Borrowers losing big money by not changing lenders, says survey

Almost 40% of mortgage holders have admitted that they have not changed lenders in the past decade in search of more affordable rates, according to a survey by

Moreover, this behavior could cost borrowers around $9.9 billion, given current mortgage market conditions.

Mortgage customers of Australia’s big banks, numbering in the millions, found themselves paying even more interest following the variable interest rate hikes implemented recently. The off-cycle increases came at a time when the Reserve Bank kept the cash rate at 2%.

By switching to or negotiating for a variable home loan rate just 0.1 percentage point below the average of 5.2%, mortgage holders can potentially save $8,415 over a 30-year loan term, based on the national average mortgage size of $379,400.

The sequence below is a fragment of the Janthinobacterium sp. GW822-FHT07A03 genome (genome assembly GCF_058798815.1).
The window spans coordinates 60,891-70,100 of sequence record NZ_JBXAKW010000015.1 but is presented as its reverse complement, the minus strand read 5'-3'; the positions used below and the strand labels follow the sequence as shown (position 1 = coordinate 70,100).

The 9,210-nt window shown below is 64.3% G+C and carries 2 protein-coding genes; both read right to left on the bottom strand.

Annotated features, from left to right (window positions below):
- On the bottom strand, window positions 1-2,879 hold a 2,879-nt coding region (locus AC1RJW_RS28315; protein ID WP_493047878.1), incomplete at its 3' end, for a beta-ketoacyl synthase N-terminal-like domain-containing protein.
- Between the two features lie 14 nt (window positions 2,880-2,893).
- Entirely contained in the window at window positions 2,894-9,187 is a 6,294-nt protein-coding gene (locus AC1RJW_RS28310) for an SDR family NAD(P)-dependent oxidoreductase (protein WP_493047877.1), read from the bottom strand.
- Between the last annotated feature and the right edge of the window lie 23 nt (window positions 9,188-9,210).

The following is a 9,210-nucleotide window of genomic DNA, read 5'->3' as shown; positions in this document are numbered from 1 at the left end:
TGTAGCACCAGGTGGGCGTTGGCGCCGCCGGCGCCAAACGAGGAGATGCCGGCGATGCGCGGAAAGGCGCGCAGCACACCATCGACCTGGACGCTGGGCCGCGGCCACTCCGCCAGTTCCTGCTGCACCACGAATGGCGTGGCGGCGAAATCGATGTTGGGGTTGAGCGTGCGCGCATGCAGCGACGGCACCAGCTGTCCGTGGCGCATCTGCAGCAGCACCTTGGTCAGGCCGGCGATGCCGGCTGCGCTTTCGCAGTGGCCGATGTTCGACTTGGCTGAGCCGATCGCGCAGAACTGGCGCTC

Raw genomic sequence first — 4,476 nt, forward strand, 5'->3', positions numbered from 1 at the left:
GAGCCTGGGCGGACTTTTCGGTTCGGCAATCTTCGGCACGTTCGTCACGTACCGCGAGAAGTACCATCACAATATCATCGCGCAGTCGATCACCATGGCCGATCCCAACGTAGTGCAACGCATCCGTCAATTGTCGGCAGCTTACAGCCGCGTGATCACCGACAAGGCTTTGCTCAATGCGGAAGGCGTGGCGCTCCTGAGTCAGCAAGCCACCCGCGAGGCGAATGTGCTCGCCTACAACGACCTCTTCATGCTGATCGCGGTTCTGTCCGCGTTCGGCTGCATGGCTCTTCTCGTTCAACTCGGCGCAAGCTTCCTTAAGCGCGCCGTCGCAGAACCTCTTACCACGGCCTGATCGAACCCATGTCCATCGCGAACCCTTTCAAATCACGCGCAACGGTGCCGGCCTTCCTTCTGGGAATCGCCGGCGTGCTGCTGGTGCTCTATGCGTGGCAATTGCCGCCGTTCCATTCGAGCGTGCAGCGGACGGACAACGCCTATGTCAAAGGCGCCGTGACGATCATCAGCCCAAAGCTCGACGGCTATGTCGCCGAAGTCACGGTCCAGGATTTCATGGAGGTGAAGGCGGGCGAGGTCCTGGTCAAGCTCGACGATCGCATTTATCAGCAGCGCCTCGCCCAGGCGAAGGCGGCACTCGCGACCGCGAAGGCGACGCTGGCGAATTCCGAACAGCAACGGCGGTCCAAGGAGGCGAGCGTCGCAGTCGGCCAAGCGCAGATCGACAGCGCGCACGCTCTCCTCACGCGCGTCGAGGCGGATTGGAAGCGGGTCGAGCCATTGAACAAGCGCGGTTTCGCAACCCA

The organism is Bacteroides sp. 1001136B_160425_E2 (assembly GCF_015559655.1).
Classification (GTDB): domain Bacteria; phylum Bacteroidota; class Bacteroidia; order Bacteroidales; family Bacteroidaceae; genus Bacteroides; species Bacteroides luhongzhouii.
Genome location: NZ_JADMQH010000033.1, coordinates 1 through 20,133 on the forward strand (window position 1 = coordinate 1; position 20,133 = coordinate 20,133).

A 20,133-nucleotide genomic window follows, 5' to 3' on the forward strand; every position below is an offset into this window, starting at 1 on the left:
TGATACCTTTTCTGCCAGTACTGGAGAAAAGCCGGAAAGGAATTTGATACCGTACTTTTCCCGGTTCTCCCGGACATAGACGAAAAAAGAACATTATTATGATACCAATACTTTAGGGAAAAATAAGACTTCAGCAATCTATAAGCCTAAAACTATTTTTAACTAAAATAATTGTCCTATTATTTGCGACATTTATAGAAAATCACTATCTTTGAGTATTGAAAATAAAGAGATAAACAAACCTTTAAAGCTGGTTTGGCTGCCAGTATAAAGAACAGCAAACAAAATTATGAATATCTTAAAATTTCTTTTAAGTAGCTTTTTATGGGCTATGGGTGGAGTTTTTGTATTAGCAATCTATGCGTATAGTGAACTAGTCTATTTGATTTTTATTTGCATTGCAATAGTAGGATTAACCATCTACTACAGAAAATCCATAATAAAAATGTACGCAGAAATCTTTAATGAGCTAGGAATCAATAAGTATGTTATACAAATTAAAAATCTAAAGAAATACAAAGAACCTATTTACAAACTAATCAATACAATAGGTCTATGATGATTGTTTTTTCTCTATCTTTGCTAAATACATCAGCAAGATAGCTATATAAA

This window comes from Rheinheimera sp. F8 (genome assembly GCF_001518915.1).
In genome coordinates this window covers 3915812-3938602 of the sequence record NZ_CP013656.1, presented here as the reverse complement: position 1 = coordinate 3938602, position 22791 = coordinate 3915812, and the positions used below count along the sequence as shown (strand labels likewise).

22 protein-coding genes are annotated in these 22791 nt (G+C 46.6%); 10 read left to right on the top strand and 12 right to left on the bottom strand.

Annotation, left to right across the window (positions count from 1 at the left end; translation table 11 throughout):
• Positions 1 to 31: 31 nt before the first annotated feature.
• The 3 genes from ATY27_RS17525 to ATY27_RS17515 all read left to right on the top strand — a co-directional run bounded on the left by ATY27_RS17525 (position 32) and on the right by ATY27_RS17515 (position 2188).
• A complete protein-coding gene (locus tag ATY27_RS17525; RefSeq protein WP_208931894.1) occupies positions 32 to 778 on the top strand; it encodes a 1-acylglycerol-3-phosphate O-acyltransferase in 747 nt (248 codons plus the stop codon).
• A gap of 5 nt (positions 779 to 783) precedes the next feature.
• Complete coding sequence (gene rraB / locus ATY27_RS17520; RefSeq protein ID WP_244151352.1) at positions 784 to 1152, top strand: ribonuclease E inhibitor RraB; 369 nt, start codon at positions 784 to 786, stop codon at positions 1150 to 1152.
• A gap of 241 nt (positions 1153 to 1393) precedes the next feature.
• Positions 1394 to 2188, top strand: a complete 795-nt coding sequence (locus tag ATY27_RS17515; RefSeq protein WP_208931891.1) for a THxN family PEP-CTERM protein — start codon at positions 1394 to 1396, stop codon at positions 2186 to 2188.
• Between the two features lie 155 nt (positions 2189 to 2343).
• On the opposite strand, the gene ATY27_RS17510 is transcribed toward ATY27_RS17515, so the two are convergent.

“We’re seeing the cheapest home loan deals ever and it’s now more affordable to switch lenders since the banning of excessive exit fees to variable home loans in 2012,” remarked Bessie Hassan, consumer advocate for

Hassan shared data regarding the home loan market, revealing that refinanced loans represent 34% of all home loans written. The figure shifted between 31% and 34% since the credit reforms were implemented, but such fluctuations were marginal at best.

With the average variable rate of the country’s four major banks at 5.61%—0.4 percentage points higher than the overall average among all lenders—the percentage of customers refinancing their loans, along with the number of customers looking to change to better deals, is likely to increase.

There are over 156 home loans with rates lower than the 5.2% average. Yellow Brick Road’s rates are at a staggering 3.91%, and three banks—CUA, Mortgage House, and Bank of Queensland—are offering loans at 3.99% rates.



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